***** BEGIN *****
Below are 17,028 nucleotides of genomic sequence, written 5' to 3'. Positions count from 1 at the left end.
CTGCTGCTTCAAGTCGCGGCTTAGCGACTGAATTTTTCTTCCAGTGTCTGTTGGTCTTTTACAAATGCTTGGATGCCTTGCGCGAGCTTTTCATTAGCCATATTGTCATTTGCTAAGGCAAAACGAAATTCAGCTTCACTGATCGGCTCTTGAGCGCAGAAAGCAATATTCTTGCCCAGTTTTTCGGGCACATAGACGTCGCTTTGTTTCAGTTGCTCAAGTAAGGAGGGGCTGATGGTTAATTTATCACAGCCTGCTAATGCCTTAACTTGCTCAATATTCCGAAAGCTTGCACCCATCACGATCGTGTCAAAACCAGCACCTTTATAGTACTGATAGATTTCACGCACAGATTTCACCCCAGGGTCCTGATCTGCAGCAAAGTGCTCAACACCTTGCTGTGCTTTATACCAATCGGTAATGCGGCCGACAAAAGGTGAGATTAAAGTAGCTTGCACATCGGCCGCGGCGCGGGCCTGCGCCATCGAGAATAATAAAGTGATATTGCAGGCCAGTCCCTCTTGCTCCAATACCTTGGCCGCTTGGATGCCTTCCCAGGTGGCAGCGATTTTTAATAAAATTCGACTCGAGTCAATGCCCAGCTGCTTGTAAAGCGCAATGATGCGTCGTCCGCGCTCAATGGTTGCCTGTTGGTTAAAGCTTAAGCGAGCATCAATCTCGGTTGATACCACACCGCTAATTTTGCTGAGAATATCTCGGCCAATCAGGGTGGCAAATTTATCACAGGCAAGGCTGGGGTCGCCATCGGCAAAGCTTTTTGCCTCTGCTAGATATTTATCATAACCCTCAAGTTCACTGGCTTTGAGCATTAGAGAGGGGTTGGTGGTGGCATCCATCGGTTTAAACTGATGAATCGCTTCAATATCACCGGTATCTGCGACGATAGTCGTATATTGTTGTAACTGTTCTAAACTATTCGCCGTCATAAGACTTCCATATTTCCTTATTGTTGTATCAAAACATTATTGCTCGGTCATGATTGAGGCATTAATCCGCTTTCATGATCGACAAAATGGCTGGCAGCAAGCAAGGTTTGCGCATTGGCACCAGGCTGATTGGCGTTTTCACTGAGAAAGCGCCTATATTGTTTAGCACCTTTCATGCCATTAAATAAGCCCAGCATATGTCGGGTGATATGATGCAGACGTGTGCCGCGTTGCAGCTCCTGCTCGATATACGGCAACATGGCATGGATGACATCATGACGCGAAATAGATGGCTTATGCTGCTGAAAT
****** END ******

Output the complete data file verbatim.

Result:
Below are 17,028 nucleotides of genomic sequence, written 5' to 3'. Positions count from 1 at the left end.
CTGCTGCTTCAAGTCGCGGCTTAGCGACTGAATTTTTCTTCCAGTGTCTGTTGGTCTTTTACAAATGCTTGGATGCCTTGCGCGAGCTTTTCATTAGCCATATTGTCATTTGCTAAGGCAAAACGAAATTCAGCTTCACTGATCGGCTCTTGAGCGCAGAAAGCAATATTCTTGCCCAGTTTTTCGGGCACATAGACGTCGCTTTGTTTCAGTTGCTCAAGTAAGGAGGGGCTGATGGTTAATTTATCACAGCCTGCTAATGCCTTAACTTGCTCAATATTCCGAAAGCTTGCACCCATCACGATCGTGTCAAAACCAGCACCTTTATAGTACTGATAGATTTCACGCACAGATTTCACCCCAGGGTCCTGATCTGCAGCAAAGTGCTCAACACCTTGCTGTGCTTTATACCAATCGGTAATGCGGCCGACAAAAGGTGAGATTAAAGTAGCTTGCACATCGGCCGCGGCGCGGGCCTGCGCCATCGAGAATAATAAAGTGATATTGCAGGCCAGTCCCTCTTGCTCCAATACCTTGGCCGCTTGGATGCCTTCCCAGGTGGCAGCGATTTTTAATAAAATTCGACTCGAGTCAATGCCCAGCTGCTTGTAAAGCGCAATGATGCGTCGTCCGCGCTCAATGGTTGCCTGTTGGTTAAAGCTTAAGCGAGCATCAATCTCGGTTGATACCACACCGCTAATTTTGCTGAGAATATCTCGGCCAATCAGGGTGGCAAATTTATCACAGGCAAGGCTGGGGTCGCCATCGGCAAAGCTTTTTGCCTCTGCTAGATATTTATCATAACCCTCAAGTTCACTGGCTTTGAGCATTAGAGAGGGGTTGGTGGTGGCATCCATCGGTTTAAACTGATGAATCGCTTCAATATCACCGGTATCTGCGACGATAGTCGTATATTGTTGTAACTGTTCTAAACTATTCGCCGTCATAAGACTTCCATATTTCCTTATTGTTGTATCAAAACATTATTGCTCGGTCATGATTGAGGCATTAATCCGCTTTCATGATCGACAAAATGGCTGGCAGCAAGCAAGGTTTGCGCATTGGCACCAGGCTGATTGGCGTTTTCACTGAGAAAGCGCCTATATTGTTTAGCACCTTTCATGCCATTAAATAAGCCCAGCATATGTCGGGTGATATGATGCAGACGTGTGCCGCGTTGCAGCTCCTGCTCGATATACGGCAACATGGCATGGATGACATCATGACGCGAAATAGATGGCTTATGCTGCTGAAAT